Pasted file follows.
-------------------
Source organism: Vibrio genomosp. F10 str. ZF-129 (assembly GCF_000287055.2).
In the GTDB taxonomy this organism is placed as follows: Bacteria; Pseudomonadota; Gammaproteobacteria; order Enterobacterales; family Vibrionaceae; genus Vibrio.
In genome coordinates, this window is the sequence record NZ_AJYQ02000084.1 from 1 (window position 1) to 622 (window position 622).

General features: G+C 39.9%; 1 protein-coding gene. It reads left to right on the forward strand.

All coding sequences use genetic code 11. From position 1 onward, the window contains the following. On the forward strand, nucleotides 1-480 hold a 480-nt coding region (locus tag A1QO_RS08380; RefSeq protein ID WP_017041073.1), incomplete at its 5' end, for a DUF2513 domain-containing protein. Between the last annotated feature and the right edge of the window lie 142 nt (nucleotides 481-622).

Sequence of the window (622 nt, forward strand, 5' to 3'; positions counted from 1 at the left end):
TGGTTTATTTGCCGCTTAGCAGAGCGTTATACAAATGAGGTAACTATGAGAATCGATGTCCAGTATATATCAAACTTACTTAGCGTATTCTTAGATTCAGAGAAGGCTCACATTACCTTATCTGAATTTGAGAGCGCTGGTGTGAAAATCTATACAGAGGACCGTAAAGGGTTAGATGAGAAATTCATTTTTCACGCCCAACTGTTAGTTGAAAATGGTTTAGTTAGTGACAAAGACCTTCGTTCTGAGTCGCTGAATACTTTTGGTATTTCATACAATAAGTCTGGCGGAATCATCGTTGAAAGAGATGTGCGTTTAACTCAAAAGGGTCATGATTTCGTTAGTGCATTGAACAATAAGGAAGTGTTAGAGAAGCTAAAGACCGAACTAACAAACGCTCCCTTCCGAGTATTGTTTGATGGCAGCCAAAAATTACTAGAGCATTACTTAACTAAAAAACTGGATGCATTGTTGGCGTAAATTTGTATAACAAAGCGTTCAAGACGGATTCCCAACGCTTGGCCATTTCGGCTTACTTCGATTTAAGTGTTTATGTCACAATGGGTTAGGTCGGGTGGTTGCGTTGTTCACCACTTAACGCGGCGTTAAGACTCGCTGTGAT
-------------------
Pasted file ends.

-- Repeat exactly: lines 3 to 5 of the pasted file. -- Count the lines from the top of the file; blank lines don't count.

In genome coordinates, this window is the sequence record NZ_AJYQ02000084.1 from 1 (window position 1) to 622 (window position 622).

General features: G+C 39.9%; 1 protein-coding gene. It reads left to right on the forward strand.

All coding sequences use genetic code 11. From position 1 onward, the window contains the following. On the forward strand, nucleotides 1-480 hold a 480-nt coding region (locus tag A1QO_RS08380; RefSeq protein ID WP_017041073.1), incomplete at its 5' end, for a DUF2513 domain-containing protein. Between the last annotated feature and the right edge of the window lie 142 nt (nucleotides 481-622).